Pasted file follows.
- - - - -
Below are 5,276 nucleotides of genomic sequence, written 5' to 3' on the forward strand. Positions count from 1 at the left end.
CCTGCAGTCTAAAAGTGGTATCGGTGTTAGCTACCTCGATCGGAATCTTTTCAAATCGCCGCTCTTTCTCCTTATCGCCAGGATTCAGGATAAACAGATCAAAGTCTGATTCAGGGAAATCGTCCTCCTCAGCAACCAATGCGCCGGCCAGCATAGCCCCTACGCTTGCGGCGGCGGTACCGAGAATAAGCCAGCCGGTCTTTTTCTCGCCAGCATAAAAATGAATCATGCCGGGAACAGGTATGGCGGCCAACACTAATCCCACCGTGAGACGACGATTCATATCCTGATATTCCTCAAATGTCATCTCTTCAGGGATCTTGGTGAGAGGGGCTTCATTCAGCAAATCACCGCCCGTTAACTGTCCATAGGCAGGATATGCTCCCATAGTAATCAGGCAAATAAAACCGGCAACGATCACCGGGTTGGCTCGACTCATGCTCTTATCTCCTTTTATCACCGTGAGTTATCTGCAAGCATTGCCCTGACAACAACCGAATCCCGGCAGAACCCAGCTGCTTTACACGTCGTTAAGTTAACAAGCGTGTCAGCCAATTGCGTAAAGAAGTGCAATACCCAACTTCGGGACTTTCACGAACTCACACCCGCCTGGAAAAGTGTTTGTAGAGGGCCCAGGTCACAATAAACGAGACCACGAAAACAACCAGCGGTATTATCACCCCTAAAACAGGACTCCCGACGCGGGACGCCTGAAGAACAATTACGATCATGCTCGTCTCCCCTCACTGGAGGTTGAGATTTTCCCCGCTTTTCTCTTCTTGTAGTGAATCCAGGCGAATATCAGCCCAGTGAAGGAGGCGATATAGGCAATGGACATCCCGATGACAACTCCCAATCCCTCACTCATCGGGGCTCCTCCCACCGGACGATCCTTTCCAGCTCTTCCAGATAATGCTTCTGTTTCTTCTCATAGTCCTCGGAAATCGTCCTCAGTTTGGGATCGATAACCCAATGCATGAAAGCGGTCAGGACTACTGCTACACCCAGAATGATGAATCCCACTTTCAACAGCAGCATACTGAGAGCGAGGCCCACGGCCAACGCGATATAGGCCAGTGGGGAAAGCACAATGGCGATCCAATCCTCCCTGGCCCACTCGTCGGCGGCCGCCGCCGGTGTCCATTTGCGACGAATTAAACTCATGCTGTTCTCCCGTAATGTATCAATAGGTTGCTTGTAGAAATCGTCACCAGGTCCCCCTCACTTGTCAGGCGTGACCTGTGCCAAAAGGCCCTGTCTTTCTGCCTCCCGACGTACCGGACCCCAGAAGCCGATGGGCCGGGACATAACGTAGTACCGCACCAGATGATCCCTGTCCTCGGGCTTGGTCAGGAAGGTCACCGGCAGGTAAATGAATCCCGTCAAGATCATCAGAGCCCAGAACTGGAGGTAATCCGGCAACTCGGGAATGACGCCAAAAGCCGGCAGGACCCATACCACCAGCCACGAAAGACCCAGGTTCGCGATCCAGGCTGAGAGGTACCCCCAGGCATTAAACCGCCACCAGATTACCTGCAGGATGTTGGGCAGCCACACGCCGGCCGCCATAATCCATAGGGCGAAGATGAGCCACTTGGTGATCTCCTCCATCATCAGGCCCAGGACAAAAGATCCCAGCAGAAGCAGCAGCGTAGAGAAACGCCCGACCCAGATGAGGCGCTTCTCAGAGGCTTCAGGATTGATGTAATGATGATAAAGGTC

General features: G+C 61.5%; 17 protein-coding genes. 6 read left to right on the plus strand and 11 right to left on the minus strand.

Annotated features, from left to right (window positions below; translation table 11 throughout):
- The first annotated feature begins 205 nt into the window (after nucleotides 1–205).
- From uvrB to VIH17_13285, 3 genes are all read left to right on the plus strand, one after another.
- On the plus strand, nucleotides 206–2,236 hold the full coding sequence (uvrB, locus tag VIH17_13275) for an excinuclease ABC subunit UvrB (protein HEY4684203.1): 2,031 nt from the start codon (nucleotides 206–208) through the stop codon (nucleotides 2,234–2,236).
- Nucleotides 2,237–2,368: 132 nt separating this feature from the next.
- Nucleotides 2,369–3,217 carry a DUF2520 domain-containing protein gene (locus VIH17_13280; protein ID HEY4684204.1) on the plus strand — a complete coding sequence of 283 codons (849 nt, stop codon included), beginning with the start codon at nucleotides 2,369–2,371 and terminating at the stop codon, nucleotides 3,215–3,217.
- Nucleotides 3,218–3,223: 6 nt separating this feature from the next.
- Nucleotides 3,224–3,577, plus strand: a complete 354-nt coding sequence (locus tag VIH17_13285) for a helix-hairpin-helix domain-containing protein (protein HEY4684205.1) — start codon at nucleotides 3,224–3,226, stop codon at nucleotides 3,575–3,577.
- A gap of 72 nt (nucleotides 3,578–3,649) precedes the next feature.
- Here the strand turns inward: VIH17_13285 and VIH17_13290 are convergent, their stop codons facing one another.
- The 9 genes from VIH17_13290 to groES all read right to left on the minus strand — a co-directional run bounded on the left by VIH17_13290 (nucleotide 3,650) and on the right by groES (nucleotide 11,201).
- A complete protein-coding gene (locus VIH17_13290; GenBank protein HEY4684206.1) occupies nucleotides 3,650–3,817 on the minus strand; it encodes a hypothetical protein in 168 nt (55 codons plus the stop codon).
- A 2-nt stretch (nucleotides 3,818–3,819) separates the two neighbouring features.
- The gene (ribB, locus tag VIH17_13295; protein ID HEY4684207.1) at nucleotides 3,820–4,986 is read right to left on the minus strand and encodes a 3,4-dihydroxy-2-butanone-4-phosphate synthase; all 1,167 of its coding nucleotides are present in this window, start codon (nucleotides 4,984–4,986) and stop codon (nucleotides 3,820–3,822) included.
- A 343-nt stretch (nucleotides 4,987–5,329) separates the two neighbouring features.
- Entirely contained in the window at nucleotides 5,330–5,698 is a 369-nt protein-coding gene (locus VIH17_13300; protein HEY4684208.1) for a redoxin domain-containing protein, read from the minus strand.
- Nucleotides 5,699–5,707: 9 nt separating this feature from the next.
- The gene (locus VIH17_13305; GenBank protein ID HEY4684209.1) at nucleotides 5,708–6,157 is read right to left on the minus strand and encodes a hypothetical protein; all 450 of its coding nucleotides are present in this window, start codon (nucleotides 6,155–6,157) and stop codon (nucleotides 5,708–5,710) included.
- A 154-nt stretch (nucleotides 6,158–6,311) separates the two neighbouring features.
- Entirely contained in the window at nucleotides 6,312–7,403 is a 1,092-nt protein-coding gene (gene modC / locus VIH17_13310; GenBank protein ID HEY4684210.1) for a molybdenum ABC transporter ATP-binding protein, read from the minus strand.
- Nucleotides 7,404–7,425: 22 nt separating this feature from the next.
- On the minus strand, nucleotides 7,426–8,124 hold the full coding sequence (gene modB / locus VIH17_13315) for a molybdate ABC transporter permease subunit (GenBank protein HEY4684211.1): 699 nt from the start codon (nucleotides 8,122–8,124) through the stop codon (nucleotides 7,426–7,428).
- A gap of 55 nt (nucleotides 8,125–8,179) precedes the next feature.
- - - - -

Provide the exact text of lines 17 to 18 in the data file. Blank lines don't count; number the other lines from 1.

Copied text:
- The gene (ribB, locus tag VIH17_13295; protein ID HEY4684207.1) at nucleotides 3,820–4,986 is read right to left on the minus strand and encodes a 3,4-dihydroxy-2-butanone-4-phosphate synthase; all 1,167 of its coding nucleotides are present in this window, start codon (nucleotides 4,984–4,986) and stop codon (nucleotides 3,820–3,822) included.
- A 343-nt stretch (nucleotides 4,987–5,329) separates the two neighbouring features.